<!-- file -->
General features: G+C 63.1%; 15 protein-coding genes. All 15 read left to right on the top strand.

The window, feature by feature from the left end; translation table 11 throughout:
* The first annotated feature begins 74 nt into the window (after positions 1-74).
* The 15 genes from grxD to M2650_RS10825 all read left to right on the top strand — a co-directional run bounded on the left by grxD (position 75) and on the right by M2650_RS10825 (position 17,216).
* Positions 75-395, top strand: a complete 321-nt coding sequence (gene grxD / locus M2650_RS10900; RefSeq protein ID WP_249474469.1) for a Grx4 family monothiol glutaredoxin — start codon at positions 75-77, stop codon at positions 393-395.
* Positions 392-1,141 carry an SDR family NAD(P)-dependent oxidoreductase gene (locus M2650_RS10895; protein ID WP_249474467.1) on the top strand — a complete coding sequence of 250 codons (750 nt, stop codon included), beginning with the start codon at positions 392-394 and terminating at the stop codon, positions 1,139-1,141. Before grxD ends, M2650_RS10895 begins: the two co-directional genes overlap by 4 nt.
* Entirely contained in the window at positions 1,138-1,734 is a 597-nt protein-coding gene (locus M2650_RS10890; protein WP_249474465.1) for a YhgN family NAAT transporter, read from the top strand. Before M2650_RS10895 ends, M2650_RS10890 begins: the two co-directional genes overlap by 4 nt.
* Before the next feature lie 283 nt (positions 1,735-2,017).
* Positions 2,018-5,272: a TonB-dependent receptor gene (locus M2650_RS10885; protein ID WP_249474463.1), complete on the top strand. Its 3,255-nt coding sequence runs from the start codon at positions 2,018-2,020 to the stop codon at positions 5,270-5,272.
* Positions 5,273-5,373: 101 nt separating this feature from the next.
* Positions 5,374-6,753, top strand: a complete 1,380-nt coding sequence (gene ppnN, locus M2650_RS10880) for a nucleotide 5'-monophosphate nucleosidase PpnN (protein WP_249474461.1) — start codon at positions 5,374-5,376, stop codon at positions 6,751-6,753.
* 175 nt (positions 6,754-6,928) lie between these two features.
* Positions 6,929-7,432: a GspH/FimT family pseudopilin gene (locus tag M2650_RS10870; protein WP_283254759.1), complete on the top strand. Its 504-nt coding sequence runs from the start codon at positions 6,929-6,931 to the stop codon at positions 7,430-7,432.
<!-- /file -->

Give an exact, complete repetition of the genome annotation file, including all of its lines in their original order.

General features: G+C 63.1%; 15 protein-coding genes. All 15 read left to right on the top strand.

The window, feature by feature from the left end; translation table 11 throughout:
* The first annotated feature begins 74 nt into the window (after positions 1-74).
* The 15 genes from grxD to M2650_RS10825 all read left to right on the top strand — a co-directional run bounded on the left by grxD (position 75) and on the right by M2650_RS10825 (position 17,216).
* Positions 75-395, top strand: a complete 321-nt coding sequence (gene grxD / locus M2650_RS10900; RefSeq protein ID WP_249474469.1) for a Grx4 family monothiol glutaredoxin — start codon at positions 75-77, stop codon at positions 393-395.
* Positions 392-1,141 carry an SDR family NAD(P)-dependent oxidoreductase gene (locus M2650_RS10895; protein ID WP_249474467.1) on the top strand — a complete coding sequence of 250 codons (750 nt, stop codon included), beginning with the start codon at positions 392-394 and terminating at the stop codon, positions 1,139-1,141. Before grxD ends, M2650_RS10895 begins: the two co-directional genes overlap by 4 nt.
* Entirely contained in the window at positions 1,138-1,734 is a 597-nt protein-coding gene (locus M2650_RS10890; protein WP_249474465.1) for a YhgN family NAAT transporter, read from the top strand. Before M2650_RS10895 ends, M2650_RS10890 begins: the two co-directional genes overlap by 4 nt.
* Before the next feature lie 283 nt (positions 1,735-2,017).
* Positions 2,018-5,272: a TonB-dependent receptor gene (locus M2650_RS10885; protein ID WP_249474463.1), complete on the top strand. Its 3,255-nt coding sequence runs from the start codon at positions 2,018-2,020 to the stop codon at positions 5,270-5,272.
* Positions 5,273-5,373: 101 nt separating this feature from the next.
* Positions 5,374-6,753, top strand: a complete 1,380-nt coding sequence (gene ppnN, locus M2650_RS10880) for a nucleotide 5'-monophosphate nucleosidase PpnN (protein WP_249474461.1) — start codon at positions 5,374-5,376, stop codon at positions 6,751-6,753.
* 175 nt (positions 6,754-6,928) lie between these two features.
* Positions 6,929-7,432: a GspH/FimT family pseudopilin gene (locus tag M2650_RS10870; protein WP_283254759.1), complete on the top strand. Its 504-nt coding sequence runs from the start codon at positions 6,929-6,931 to the stop codon at positions 7,430-7,432.